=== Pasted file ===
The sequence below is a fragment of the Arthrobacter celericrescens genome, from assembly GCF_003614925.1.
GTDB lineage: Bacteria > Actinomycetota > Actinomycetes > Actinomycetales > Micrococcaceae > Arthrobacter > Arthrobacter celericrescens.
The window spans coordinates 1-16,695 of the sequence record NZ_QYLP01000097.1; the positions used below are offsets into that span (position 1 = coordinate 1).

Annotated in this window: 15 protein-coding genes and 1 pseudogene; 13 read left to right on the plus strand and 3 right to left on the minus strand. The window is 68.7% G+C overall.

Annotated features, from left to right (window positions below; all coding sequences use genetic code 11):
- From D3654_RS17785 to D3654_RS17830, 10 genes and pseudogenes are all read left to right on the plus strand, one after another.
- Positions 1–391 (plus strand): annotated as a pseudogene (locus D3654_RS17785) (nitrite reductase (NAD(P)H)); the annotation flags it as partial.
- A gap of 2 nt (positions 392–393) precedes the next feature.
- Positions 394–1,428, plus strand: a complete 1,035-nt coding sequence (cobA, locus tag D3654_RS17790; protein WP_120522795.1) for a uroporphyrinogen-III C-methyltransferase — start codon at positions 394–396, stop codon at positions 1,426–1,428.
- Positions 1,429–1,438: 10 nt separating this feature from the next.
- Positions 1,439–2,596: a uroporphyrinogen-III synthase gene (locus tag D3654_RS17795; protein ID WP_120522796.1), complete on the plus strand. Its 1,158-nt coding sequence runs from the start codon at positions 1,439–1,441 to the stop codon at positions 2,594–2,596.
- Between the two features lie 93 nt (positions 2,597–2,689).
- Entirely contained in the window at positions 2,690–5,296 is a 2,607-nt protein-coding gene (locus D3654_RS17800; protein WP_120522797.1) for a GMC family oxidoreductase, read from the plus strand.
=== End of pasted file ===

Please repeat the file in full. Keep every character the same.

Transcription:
The sequence below is a fragment of the Arthrobacter celericrescens genome, from assembly GCF_003614925.1.
GTDB lineage: Bacteria > Actinomycetota > Actinomycetes > Actinomycetales > Micrococcaceae > Arthrobacter > Arthrobacter celericrescens.
The window spans coordinates 1-16,695 of the sequence record NZ_QYLP01000097.1; the positions used below are offsets into that span (position 1 = coordinate 1).

Annotated in this window: 15 protein-coding genes and 1 pseudogene; 13 read left to right on the plus strand and 3 right to left on the minus strand. The window is 68.7% G+C overall.

Annotated features, from left to right (window positions below; all coding sequences use genetic code 11):
- From D3654_RS17785 to D3654_RS17830, 10 genes and pseudogenes are all read left to right on the plus strand, one after another.
- Positions 1–391 (plus strand): annotated as a pseudogene (locus D3654_RS17785) (nitrite reductase (NAD(P)H)); the annotation flags it as partial.
- A gap of 2 nt (positions 392–393) precedes the next feature.
- Positions 394–1,428, plus strand: a complete 1,035-nt coding sequence (cobA, locus tag D3654_RS17790; protein WP_120522795.1) for a uroporphyrinogen-III C-methyltransferase — start codon at positions 394–396, stop codon at positions 1,426–1,428.
- Positions 1,429–1,438: 10 nt separating this feature from the next.
- Positions 1,439–2,596: a uroporphyrinogen-III synthase gene (locus tag D3654_RS17795; protein ID WP_120522796.1), complete on the plus strand. Its 1,158-nt coding sequence runs from the start codon at positions 1,439–1,441 to the stop codon at positions 2,594–2,596.
- Between the two features lie 93 nt (positions 2,597–2,689).
- Entirely contained in the window at positions 2,690–5,296 is a 2,607-nt protein-coding gene (locus D3654_RS17800; protein WP_120522797.1) for a GMC family oxidoreductase, read from the plus strand.